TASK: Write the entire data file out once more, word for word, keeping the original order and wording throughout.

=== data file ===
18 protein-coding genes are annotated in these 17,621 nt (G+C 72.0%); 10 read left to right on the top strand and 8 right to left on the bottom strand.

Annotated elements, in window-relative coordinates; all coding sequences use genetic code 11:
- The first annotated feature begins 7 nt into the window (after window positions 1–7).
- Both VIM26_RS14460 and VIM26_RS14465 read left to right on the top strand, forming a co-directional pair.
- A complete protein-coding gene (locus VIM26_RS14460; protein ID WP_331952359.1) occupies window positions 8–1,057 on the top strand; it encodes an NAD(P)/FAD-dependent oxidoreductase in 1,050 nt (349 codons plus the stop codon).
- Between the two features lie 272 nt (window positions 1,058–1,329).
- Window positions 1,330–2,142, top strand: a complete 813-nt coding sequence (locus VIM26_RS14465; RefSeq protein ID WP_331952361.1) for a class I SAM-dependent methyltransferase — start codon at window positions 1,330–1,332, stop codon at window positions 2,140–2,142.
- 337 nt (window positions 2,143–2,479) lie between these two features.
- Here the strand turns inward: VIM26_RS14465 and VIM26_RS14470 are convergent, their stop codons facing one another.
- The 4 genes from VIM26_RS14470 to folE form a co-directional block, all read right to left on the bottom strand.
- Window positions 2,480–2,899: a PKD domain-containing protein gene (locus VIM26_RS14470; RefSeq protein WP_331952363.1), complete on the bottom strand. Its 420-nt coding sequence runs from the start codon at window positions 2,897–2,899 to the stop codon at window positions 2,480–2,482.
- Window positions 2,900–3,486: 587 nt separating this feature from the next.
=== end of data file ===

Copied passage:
18 protein-coding genes are annotated in these 17,621 nt (G+C 72.0%); 10 read left to right on the top strand and 8 right to left on the bottom strand.

Annotated elements, in window-relative coordinates; all coding sequences use genetic code 11:
- The first annotated feature begins 7 nt into the window (after window positions 1–7).
- Both VIM26_RS14460 and VIM26_RS14465 read left to right on the top strand, forming a co-directional pair.
- A complete protein-coding gene (locus VIM26_RS14460; protein ID WP_331952359.1) occupies window positions 8–1,057 on the top strand; it encodes an NAD(P)/FAD-dependent oxidoreductase in 1,050 nt (349 codons plus the stop codon).
- Between the two features lie 272 nt (window positions 1,058–1,329).
- Window positions 1,330–2,142, top strand: a complete 813-nt coding sequence (locus VIM26_RS14465; RefSeq protein ID WP_331952361.1) for a class I SAM-dependent methyltransferase — start codon at window positions 1,330–1,332, stop codon at window positions 2,140–2,142.
- 337 nt (window positions 2,143–2,479) lie between these two features.
- Here the strand turns inward: VIM26_RS14465 and VIM26_RS14470 are convergent, their stop codons facing one another.
- The 4 genes from VIM26_RS14470 to folE form a co-directional block, all read right to left on the bottom strand.
- Window positions 2,480–2,899: a PKD domain-containing protein gene (locus VIM26_RS14470; RefSeq protein WP_331952363.1), complete on the bottom strand. Its 420-nt coding sequence runs from the start codon at window positions 2,897–2,899 to the stop codon at window positions 2,480–2,482.
- Window positions 2,900–3,486: 587 nt separating this feature from the next.